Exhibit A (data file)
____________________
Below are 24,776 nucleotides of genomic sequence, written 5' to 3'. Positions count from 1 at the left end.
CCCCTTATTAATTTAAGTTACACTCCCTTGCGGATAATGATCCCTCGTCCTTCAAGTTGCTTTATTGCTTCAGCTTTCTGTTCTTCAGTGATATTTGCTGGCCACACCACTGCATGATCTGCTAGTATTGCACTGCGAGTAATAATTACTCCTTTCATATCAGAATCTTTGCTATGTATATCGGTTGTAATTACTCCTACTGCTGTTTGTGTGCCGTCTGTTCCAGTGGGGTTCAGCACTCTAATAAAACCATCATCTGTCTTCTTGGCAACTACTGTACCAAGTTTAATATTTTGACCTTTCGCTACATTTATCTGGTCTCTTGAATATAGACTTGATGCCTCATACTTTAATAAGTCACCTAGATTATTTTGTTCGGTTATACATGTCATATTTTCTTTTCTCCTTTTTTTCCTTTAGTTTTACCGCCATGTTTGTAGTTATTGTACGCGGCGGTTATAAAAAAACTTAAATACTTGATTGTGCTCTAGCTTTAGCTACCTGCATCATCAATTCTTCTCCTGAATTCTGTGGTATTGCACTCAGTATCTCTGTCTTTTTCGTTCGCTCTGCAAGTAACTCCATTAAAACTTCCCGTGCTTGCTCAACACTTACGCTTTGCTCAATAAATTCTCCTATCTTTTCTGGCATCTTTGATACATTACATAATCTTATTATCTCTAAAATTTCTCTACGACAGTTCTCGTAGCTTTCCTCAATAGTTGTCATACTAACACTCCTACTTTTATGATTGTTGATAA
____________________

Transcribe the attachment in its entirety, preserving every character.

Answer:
Below are 24,776 nucleotides of genomic sequence, written 5' to 3'. Positions count from 1 at the left end.
CCCCTTATTAATTTAAGTTACACTCCCTTGCGGATAATGATCCCTCGTCCTTCAAGTTGCTTTATTGCTTCAGCTTTCTGTTCTTCAGTGATATTTGCTGGCCACACCACTGCATGATCTGCTAGTATTGCACTGCGAGTAATAATTACTCCTTTCATATCAGAATCTTTGCTATGTATATCGGTTGTAATTACTCCTACTGCTGTTTGTGTGCCGTCTGTTCCAGTGGGGTTCAGCACTCTAATAAAACCATCATCTGTCTTCTTGGCAACTACTGTACCAAGTTTAATATTTTGACCTTTCGCTACATTTATCTGGTCTCTTGAATATAGACTTGATGCCTCATACTTTAATAAGTCACCTAGATTATTTTGTTCGGTTATACATGTCATATTTTCTTTTCTCCTTTTTTTCCTTTAGTTTTACCGCCATGTTTGTAGTTATTGTACGCGGCGGTTATAAAAAAACTTAAATACTTGATTGTGCTCTAGCTTTAGCTACCTGCATCATCAATTCTTCTCCTGAATTCTGTGGTATTGCACTCAGTATCTCTGTCTTTTTCGTTCGCTCTGCAAGTAACTCCATTAAAACTTCCCGTGCTTGCTCAACACTTACGCTTTGCTCAATAAATTCTCCTATCTTTTCTGGCATCTTTGATACATTACATAATCTTATTATCTCTAAAATTTCTCTACGACAGTTCTCGTAGCTTTCCTCAATAGTTGTCATACTAACACTCCTACTTTTATGATTGTTGATAA